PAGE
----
Face it: Crappie can be very finicky feeders when you’re using artificial lures. 

Better known as sac-a-lait where I’m from, or white perch by the folks in North Louisiana, I grew up fishing for them almost exclusively with an 11-foot jigging pole in my hands.

Now, no matter what type of rod and reel I use, my artificial lures will almost always be tipped with an enticer like Berkley’s PowerBait Crappie Nibbles.

Usually during the first or last hour of daylight, crappie will hit just about any minnow-looking lure with no extra attractant needed. But for the rest of the day, many times a plastic tube or feather jig won’t even get a second glance without the addition of a nibble.

A real grass shrimp works best for tipping a hook, but fresh grass shrimp aren’t always easy come by, whereas crappie nibbles are cheap and readily available in the tackle box.

These nibbles work great for perch, bass and catfish, too. They have scent and flavor combined with bright colors to help attract fish. In my opinion, other common jig enticers like a plain kernel of corn just don’t work as well as a crappie nibble. 

If you think nibbles don’t work, just test them out: Fish with a normal crappie nibble on your tube jig when the fish are difficult to catch. When a fish bites but isn’t hooked, your crappie nibble will usually get stolen. Re-throw for that same fish, and many times your plain lure will be ignored. For the third cast, put on another crappie nibble, and nine times out of 10 that panfish will bite back instantly. 

The biggest problem with nibbles is they fall off the hook just from casting, or even on the faintest bite. 

But here’s the solution: make your nibbles tough by drying them out. 

I discovered this trick long ago after accidentally leaving my nibbles out of the jar, where they dried in the sun. These “jerky-fied" nibbles are still favored by the fish, but they just don’t fall off the hook. 

My largest-ever white crappie was caught near a dock on a Beetle-Spin tipped with a dried nibble where I had fished for almost an hour. I had tried several different lures after pulling out lots of smaller crappie, but my first cast with a larger spinner tipped with a yellow nibble produced a huge bite. 

The fish got wrapped around one of the dock’s pilings and I thought for sure I was going to lose what I first suspected was a large bass. Instead, after magically coming free from the dock, I was face-to-face with a 15-inch sac-a-lait that weighed 2 1/2 pounds. 

The only hassle with this tactic is drying your nibbles in the sun all day before fishing. On a low-humidity, sunny day it takes practically from dawn to dusk before the nibbles are perfect for fishing. With any clouds or maybe a rain storm, the batch will take days - or could even be ruined.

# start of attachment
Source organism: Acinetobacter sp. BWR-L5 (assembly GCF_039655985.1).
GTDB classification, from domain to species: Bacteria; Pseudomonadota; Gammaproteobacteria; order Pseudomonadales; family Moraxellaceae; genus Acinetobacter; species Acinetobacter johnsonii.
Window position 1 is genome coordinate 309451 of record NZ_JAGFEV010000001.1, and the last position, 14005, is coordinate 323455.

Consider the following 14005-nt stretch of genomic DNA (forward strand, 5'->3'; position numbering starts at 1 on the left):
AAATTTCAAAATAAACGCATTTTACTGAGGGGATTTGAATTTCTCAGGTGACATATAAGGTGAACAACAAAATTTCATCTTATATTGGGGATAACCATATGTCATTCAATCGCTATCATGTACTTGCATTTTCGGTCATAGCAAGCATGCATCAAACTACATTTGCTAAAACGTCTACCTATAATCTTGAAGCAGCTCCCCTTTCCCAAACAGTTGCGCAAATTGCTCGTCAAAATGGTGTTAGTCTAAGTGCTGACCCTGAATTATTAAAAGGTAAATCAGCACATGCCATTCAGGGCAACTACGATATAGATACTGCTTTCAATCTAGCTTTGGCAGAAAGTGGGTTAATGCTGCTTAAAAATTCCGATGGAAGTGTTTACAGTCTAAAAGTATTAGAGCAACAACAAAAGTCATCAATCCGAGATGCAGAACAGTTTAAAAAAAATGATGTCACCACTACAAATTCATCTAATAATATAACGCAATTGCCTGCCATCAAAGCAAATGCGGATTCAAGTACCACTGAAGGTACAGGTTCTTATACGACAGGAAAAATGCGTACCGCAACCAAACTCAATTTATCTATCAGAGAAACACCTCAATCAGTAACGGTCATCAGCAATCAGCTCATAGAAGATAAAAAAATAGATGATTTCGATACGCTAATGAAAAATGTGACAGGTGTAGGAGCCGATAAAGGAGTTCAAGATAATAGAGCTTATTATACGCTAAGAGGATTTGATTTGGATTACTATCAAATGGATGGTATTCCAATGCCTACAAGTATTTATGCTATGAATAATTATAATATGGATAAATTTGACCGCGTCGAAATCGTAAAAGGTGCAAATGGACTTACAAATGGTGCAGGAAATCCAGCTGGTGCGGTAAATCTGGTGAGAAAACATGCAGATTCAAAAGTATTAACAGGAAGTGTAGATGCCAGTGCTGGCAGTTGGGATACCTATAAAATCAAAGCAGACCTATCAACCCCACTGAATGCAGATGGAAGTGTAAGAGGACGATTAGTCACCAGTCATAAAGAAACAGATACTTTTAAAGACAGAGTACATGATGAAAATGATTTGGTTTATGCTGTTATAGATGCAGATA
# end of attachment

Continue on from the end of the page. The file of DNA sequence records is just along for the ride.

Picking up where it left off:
That’s why I invented the food dehydrator process. With a simple 1- to 2-hour session at 125 degrees, the dried-out nibbles become tougher than the jig you’re fishing with now. In fact, I can usually catch several fish on one dried nibble. 

One tray in my dehydrator can dry out more than a dozen jars of nibbles, and within a couple hours my tackle box can be stocked for the whole year.

After showing my friend the trick, he couldn’t believe how the nibble stayed on the hook after constantly getting pulled through submerged moss and scum. Even after violently slapping the lure to the water’s surface to get scum off, the nibble remained. 

Using your microwave can speed up the process, but I find the nibbles can get overcooked quickly, and become hard as a rock and unusable. (Plus, after cranking up the microwave, my wife wasn't happy with the smell of burnt fish bait coming from the kitchen.)

Usually, I use yellow crappie nibbles, but I have caught on white, chartreuse and pink ones, too. I also started using the glow versions of the nibbles which are more visible to fish in stained water.

I have even caught on the glitter-style nibbles that are offered in silver, gold, chartreuse and red. After the drying process, I find the glitter stays on the dried nibbles much longer than the undried ones.

Berkley Gulp also makes a larger form of corn-sized nibbles in white and yellow. The glow, glitter and larger Gulp corn nibbles work great for catching saltwater fish, too. Trout under the lights and species like sheepshead, flounder, kingfish and spadefish will tear up these nibbles when bait shrimp isn’t available.

The major benefit of the dehydration technique - besides catching more fish - is additional dollars in your pocket. A bottle of dehydrated crappie nibbles will last many times longer than a bottle of unaltered ones - that usually means about 20 times more fish from that same $4 jar.

So spice up your lure with a dehydrated crappie nibble to entice that picky panfish to guzzle down the bait.